26th Global Nursing and Health Care Conference
University of South Africa, South Africa
Title: Nurses experiences of their self-leadership in a critical care outreach service
Biography: Carine Prinsloo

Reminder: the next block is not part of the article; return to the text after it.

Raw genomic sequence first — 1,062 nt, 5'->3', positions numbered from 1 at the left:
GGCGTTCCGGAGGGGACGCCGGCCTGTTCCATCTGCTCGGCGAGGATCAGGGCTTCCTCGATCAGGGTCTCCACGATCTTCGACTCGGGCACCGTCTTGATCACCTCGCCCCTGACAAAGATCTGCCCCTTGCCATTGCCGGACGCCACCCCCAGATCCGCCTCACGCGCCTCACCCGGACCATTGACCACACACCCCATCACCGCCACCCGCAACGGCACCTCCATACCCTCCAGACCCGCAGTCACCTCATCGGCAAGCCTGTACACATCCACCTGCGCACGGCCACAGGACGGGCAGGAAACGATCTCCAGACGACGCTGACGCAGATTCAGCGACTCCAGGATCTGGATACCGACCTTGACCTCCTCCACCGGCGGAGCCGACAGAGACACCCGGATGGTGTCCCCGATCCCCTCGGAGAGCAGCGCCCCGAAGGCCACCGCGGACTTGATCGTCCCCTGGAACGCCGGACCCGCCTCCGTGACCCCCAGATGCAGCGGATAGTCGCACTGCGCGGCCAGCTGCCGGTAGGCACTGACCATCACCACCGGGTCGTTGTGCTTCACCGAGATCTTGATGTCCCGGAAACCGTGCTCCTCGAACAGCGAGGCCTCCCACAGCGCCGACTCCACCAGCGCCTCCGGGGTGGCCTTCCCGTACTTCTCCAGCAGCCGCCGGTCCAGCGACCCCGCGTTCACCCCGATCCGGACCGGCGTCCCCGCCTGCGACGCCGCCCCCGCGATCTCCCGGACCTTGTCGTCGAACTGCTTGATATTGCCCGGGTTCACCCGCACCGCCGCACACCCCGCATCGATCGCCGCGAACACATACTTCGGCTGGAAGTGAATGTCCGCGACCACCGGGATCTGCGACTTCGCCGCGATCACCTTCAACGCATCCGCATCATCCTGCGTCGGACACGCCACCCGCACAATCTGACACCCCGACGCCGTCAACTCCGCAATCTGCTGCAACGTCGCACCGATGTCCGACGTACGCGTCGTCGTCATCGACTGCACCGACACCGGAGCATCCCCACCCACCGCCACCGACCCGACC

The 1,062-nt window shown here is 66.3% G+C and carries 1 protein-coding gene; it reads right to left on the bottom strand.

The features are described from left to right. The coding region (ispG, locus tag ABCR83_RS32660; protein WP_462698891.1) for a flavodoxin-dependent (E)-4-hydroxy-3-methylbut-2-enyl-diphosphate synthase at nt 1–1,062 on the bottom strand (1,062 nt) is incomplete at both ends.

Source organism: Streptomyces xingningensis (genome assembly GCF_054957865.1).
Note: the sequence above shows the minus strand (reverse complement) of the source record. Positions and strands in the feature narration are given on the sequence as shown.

The increased acuity and complexity of patient needs within general wards create challenges for nursing staff. These challenges resulted in the development of Critical Care Outreach Service (CCOS). CCOS recognise early signs of deterioration in ward patients conditions. These approaches are based on the premise that early recognition of physiological abnormalities, coupled with the rapid intervention of proactive nurses, may result in an improvement in functional outcomes or mortality rate of patients. Nurses should take the lead in recognising the deterioration in patient and utilise behaviour and cognitive strategies in managing deteriorating patients. The ability to respond and initiate health interventions confirms the role of self-leadership in CCOS. In this study the nurses experiences on their self-leadership in CCOS were explored to obtain insight into their self-leadership in CCOS. It became evident that self-leadership aimed to develop personal effectiveness through the three categories of individual-level approaches; namely (i) behavioural focussed actions, (ii) natural reward (motivational) actions and (iii) constructive thought (cognitive) patterns (Van Wart, 2015:90). These approaches came to the fore in all the themes analysed from the data in this study. Insight into the nurses role as self-leaders led to the development of a conceptual framework on self-leadership and self-leadership strategies in a CCOS at a private hospital.